5. Great post, J!

    I hate the feeling of missing each other. 🙁
    I think it’s key to communicate OFTEN (verbalize that you ARE missing each other, say it out loud, or write it in a note or send a text). And kick up the affection (hugs and kisses and touch when you DO see each other.) And: to truly be intentional. (To remember that this relationship IS THE MOST IMPORTANT ONE, next to God, and treat it as such. (Which often means saying no to other things/people in order to make it a priority.

    Also- it really helps me to PLAN for time together ( just even writing “date night” on the calendar means it will happen) or even to make a plan for sex. (I don’t personally like scheduling sex, but I don’t mind making a “system”, like: we’re going to do this- no matter how late it is or how tired or busy we are- EVERY other day, or- we’re waking up early at least once a week to make it happen, whatever….)

  6. J, I found your blog just a few hours ago and I have to say this the best on the subject that is out there. As a married man, it can be difficult to read many posts written by women ( ”it’s the man’s fault… yada yada”) but your words are seasoned with salt and received well by either sex.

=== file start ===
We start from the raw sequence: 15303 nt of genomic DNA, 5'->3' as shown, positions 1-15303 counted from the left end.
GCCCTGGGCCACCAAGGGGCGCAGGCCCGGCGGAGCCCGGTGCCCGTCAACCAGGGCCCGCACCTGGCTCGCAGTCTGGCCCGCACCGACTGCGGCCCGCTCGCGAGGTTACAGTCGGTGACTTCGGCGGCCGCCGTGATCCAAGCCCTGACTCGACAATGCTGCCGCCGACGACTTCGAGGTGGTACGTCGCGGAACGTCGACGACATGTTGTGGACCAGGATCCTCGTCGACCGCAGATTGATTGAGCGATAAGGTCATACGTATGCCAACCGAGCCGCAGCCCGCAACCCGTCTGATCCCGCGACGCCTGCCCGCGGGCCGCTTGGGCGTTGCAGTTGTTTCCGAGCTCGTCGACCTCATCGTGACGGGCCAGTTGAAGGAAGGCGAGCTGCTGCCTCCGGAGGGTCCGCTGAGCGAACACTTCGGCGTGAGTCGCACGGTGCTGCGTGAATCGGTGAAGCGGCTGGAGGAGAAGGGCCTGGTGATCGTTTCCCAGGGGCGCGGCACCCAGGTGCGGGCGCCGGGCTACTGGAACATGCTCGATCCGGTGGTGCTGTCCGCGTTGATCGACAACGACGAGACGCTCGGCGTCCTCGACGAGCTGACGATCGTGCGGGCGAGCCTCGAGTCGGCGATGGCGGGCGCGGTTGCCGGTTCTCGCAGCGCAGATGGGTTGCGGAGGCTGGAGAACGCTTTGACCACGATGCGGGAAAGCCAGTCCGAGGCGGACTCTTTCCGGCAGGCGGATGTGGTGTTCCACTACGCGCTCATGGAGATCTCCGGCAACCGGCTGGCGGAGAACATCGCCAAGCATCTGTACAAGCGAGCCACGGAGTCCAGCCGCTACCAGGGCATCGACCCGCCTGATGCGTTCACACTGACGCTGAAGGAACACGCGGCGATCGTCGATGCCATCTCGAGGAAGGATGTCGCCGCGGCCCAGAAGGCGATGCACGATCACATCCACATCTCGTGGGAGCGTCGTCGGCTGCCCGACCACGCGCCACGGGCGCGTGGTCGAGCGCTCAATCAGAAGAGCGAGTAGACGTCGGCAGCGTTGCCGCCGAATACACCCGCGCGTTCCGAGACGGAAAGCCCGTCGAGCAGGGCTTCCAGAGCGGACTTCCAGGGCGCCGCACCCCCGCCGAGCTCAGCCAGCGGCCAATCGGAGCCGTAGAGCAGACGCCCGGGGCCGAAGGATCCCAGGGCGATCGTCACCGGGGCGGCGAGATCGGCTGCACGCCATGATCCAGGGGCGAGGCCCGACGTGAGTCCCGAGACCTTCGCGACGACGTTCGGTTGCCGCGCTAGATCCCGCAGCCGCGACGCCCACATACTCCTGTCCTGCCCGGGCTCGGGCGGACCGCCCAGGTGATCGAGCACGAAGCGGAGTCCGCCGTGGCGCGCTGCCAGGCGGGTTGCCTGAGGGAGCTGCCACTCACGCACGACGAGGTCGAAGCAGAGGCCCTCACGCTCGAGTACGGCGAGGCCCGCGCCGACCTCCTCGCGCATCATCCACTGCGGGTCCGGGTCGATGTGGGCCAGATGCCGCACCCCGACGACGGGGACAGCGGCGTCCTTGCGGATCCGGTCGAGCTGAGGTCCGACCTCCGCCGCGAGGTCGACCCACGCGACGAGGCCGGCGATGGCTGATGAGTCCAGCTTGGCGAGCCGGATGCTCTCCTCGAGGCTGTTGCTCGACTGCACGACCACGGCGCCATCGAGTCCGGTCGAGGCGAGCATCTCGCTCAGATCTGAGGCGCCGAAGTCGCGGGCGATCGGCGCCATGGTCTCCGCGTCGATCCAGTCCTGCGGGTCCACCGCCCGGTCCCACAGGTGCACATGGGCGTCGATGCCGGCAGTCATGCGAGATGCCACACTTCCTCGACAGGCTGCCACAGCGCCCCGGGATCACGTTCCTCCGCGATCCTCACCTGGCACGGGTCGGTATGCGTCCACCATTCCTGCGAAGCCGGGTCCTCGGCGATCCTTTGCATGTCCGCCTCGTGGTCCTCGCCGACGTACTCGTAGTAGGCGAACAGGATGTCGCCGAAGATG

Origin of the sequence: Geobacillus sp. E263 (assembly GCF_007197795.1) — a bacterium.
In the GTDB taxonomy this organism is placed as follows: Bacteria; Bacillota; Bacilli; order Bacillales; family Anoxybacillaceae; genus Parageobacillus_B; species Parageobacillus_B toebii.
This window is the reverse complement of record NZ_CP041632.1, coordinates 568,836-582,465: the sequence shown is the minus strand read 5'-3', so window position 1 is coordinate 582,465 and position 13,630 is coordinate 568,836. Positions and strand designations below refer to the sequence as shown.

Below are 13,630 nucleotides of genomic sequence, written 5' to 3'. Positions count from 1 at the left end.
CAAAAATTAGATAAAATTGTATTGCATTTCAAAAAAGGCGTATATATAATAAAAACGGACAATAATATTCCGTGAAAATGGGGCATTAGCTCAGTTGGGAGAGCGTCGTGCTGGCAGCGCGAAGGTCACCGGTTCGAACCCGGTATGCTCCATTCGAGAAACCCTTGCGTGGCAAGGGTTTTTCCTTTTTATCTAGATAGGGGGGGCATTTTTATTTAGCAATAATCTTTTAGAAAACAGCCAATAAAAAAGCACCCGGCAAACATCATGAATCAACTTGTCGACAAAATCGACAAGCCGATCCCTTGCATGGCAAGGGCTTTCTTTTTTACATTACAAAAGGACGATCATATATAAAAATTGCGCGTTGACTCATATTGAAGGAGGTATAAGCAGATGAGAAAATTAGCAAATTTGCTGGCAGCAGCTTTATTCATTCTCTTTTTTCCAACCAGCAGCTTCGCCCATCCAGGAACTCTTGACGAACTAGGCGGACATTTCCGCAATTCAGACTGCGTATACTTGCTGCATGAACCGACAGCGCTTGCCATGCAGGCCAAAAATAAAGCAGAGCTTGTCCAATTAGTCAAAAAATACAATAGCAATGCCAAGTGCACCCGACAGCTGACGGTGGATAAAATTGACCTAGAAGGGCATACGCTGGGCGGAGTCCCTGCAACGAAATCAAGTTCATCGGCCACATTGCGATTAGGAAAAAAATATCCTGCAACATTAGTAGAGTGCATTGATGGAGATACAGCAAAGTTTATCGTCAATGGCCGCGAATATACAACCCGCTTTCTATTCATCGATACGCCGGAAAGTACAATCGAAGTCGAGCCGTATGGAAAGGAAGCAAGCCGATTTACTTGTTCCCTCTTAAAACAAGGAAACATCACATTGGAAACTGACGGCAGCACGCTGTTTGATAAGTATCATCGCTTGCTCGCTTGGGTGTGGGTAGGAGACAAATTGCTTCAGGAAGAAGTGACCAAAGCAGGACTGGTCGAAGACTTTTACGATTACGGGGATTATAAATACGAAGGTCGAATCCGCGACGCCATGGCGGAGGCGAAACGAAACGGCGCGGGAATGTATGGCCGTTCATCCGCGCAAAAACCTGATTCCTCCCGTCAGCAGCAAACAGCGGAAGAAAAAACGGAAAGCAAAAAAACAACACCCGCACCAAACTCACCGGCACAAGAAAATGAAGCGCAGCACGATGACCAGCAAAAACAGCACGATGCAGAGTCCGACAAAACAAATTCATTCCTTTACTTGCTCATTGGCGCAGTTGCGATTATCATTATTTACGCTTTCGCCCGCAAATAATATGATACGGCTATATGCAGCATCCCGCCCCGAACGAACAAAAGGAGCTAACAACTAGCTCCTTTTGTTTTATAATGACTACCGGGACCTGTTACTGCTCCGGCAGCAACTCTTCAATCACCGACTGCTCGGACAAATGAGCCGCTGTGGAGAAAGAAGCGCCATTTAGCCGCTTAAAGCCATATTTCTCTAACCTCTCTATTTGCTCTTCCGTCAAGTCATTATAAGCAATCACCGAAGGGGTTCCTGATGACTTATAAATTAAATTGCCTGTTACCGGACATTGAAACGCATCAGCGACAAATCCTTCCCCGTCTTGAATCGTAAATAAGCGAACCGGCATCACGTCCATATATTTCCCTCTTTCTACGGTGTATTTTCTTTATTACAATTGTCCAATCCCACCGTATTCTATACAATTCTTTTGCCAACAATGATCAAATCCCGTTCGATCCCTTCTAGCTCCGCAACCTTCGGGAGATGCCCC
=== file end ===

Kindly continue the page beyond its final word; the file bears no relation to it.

As for this particular subject in this blog, this is something I am struggling with right now: missed connections. I have the most amazing wife (for 8 years) and after 3 kids (ages 4, 2, and 7 mo) we have zero time for each other. We have failed to priortize our marriage and have fallen further and further apart. It seems at the moment that we are more roomates than soulmates. I want to blame post partum hormones and such but I know I am to blame. Your blog along with several other factors has got me to see the need for a change. Tomorrow starts a new chapter in our life together. We are going to have the night by ourselves (1st time in over a year) and a long conversation. Our communication, kindness, sex life (over 7 month dry spell!) and other things need work.

    We will certainly be using your blog for some guidance. Thanks again.

  7. Missed connections here = two college students. What’s crazy is that we were more connected when I first found your blog this summer… Hubby was back in Michigan where we moved from this March (for a summer internship), and I was at home in Virginia. Long-distance dates are one way to reconnect. Since he’s been home, we struggle to have time/energy with classes, ETC. We’ve just started our month-long Christmas break on Dec 12, so I’m back to your blog and our New Year’s resolution is to reconnect. We’re doing well, but date nights/intimacy are lacking. It’s time to remedy that! 🙂